We decided to respond to the accusations by humbling ourselves before the Lord. We confessed everything we could think of that might have caused offense, including any secret pride. A passage in Hebrews brought us great comfort, “Let us therefore draw near with confidence to the throne of grace that we may receive mercy and find grace to help in time of need” (Hebrews 4:16 NASB). For whatever we may have contributed to the situation, we placed our confidence in the mercy and grace of God.

Why could we be so confident? Because of what the verse proceeding Hebrews 4:16 said. “We do not have a high priest who cannot sympathize with our weaknesses, but One who has been tempted in all things as we are, yet without sin” (Hebrews 4:15 NASB). There is nothing we can go through that Jesus has not experienced Himself. He was falsely accused and convicted of a sin He never committed: insurrection of the Roman Empire. It was all a big lie, styled to give the Romans a reason to crucify Him. What was the religious leaders’ motive? “If we let Him go on like this, all men will believe in Him, and the Romans will come and take away both our place and our nation” (John 11:48 NASB). Pride led to false accusation. Jesus has been there.

In our greatest heartaches, He has already traveled down that road. He can sympathize with us like no other. We can trust Him to deal justly with false accusation in the end. He will always stand for truth.

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Falsely Accused – encouragement from @CynthiaLSimmons on @AriseDailyDevo (Click to Tweet)

Cynthia-Simmons-5About the author: Former home school mother of five, Cynthia has a special spot in her heart for young moms and loves to encourage all women to pursue God. She hosts Heart of the Matter Radio, and writes inspirational fiction and non-fiction.  Find her at www.clsimmons.com.

Join the conversation: How do you deal with an injustice when it happens to you?

Renovations vs Good Foundations

by Cynthia L. Simmons @CynthiaLSimons

We’ve learned (the hard way) that renovating a home often unearths hidden problems, creating stress and a need for extra cash. Let me explain. Our living room opens into a formal dining area, which made it a perfect spot for us to host a tea party every Tuesday evening for young people. If one table didn’t hold enough people, we could add more tables end to end all the way into our living room. But the opening between the two rooms wasn’t wide enough to allow people to pass through while others were seated. So, my husband and I decided to remove a portion of the wall on each side to give more room. Sounds easy, right? We hired a contractor and expected a quick fix.

However, we received a nasty surprise. Phil, the man in charge, measured several times, and then measured the garage which sat underneath the two rooms. He told us the wall we needed to alter was load bearing. When he examined the basement, he discovered the original building contractor had incorrectly placed the metal poles beneath the wall– a full foot off from where they belonged. As a result, the floor of the dining room and living room now sagged, all on their eventual way into the garage below.

Can you imagine? We often entertained fifteen to twenty people in that room! My husband and I envisioned our visitors grabbing the walls or curtains for dear life as the floor collapsed under them.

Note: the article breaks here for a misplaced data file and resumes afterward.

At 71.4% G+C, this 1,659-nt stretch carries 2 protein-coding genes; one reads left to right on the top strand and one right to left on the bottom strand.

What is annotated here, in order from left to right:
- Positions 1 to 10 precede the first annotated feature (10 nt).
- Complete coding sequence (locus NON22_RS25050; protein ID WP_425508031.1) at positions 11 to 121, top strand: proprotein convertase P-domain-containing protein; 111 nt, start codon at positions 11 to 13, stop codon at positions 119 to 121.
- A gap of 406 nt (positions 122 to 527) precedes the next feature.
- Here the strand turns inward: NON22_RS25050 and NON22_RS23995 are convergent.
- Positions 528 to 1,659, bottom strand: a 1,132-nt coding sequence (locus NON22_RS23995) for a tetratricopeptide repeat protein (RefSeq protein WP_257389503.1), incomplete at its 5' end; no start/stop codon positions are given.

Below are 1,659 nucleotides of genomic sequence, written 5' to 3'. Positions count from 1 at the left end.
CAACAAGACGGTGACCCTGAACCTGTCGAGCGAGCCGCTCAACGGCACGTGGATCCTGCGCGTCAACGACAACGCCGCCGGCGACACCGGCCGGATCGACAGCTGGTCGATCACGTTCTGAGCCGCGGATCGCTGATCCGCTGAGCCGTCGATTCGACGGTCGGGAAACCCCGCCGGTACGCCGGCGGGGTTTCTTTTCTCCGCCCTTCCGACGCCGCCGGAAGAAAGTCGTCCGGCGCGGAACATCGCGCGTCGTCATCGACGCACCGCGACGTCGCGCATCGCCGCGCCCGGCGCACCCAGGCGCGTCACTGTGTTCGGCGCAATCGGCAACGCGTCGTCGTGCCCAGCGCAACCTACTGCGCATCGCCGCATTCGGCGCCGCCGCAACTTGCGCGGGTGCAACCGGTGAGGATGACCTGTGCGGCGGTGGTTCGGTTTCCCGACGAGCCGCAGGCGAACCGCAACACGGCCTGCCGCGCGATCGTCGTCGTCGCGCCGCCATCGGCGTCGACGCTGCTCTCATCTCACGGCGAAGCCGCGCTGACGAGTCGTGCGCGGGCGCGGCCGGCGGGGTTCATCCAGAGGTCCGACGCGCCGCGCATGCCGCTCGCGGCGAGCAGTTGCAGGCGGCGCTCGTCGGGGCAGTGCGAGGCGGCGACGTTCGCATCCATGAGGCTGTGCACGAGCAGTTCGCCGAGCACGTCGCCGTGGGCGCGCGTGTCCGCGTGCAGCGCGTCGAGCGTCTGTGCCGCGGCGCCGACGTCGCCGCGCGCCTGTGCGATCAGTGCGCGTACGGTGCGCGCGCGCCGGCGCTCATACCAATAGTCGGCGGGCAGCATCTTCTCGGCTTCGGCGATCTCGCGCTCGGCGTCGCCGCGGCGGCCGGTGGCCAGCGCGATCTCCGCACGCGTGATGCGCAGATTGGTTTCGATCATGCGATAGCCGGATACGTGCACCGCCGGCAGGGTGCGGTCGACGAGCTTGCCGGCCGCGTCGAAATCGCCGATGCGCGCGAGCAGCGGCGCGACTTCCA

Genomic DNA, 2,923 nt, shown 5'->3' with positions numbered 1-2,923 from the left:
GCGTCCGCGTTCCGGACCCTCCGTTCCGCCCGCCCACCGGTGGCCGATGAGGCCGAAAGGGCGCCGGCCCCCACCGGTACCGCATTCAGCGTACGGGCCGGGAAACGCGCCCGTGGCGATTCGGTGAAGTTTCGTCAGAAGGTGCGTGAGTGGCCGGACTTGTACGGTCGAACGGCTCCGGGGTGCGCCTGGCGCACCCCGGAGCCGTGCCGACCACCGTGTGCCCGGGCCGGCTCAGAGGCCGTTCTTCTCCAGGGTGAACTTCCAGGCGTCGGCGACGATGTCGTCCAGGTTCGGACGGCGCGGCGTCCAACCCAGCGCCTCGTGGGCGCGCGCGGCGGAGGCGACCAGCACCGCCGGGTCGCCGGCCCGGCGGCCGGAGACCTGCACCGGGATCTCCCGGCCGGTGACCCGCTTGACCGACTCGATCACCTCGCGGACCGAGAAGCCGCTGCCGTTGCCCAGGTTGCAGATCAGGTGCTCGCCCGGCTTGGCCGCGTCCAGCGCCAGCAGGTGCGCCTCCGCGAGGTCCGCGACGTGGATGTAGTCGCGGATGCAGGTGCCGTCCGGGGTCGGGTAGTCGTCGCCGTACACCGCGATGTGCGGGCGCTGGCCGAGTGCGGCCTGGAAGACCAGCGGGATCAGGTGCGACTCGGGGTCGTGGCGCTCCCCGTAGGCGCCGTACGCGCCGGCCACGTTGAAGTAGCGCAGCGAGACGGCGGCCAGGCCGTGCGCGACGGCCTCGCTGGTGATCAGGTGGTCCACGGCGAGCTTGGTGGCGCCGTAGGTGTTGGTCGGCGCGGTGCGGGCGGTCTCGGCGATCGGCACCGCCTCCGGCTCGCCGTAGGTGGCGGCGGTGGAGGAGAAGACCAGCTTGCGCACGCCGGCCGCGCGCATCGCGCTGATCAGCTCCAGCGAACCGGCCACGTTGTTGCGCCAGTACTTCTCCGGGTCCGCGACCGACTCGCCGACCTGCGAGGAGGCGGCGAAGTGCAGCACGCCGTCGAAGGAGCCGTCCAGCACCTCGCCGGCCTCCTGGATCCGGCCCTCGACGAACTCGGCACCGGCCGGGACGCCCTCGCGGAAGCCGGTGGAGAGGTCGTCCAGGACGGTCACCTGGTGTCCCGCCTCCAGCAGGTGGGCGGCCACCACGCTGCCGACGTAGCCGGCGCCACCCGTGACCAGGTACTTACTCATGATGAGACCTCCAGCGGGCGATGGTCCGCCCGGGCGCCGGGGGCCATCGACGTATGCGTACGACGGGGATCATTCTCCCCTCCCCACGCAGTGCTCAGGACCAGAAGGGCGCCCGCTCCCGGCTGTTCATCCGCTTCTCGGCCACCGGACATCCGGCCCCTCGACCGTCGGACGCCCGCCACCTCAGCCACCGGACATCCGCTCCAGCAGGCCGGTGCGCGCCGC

Phil had unearthed a serious flaw in the contractor’s work. But it was impossible to see without a careful examination. Doubtless, the floor installer made the floors level at installation and assumed they would remain that way.

This story reminds me of how sin can cause damage, even when it may not be blatantly obvious to others. We work hard at appearances and can fool people on what lies beneath the visible. But God, who sees straight into our hearts, does not miss a thing. In Galatians, Paul warns, “Do not be deceived: God cannot be mocked. A man reaps what he sows” (Galatians 6:7 NIV). Even when no one has noticed, sin still has natural consequences.

Living with a hidden sin cannot end well. Sin acts like a cancer. It causes strife, anger, and jealousy. Its presence can eat away at the very foundation of relationships and beyond, destroying marriages, friendships, churches, and even nations.

Worst of all, hidden sin is something Satan can use to his advantage. As long as it festers beneath the surface, a sin can maintain its grip on us. Paul warns that we must avoid giving the devil a foothold (Ephesians 4:27). Satan loves a secret.

I’m sure the original contractor for our home never dreamed that fudging a little on the position of basement beams would become such a serious matter. However, time and wear caused increasing damage because the foundation had been compromised.

I’m thankful we found the problem with our floor so we could fix it. We purchased a heavy beam to go under the dining room floor, and in addition to that, Phil’s crew installed another vertical support pole.

In the spiritual realm, we must turn to God for repairs. He created life, and when he forgives, he restores. Don’t let that secret sin keep you in bondage. Jesus Christ can set you free. And you will be building on the firm foundation of truth and God’s grace.

The Lord is near to all who call on Him, to all who call on Him in truth. Psalm 145:18 NIV

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Am I renovating or building a strong biblical foundation? thoughts from @CynthiaLSimmons on @AriseDailyDevo (Click to Tweet)

Cynthia-Simmons-5About the author: Former home school mother of five, Cynthia has a special spot in her heart for young moms and loves to encourage all women to pursue God. She hosts Heart of the Matter Radio, and writes inspirational fiction and non-fiction.  Find her at www.clsimmons.com.

Join the conversation: How have you found freedom from the sin that plagues you?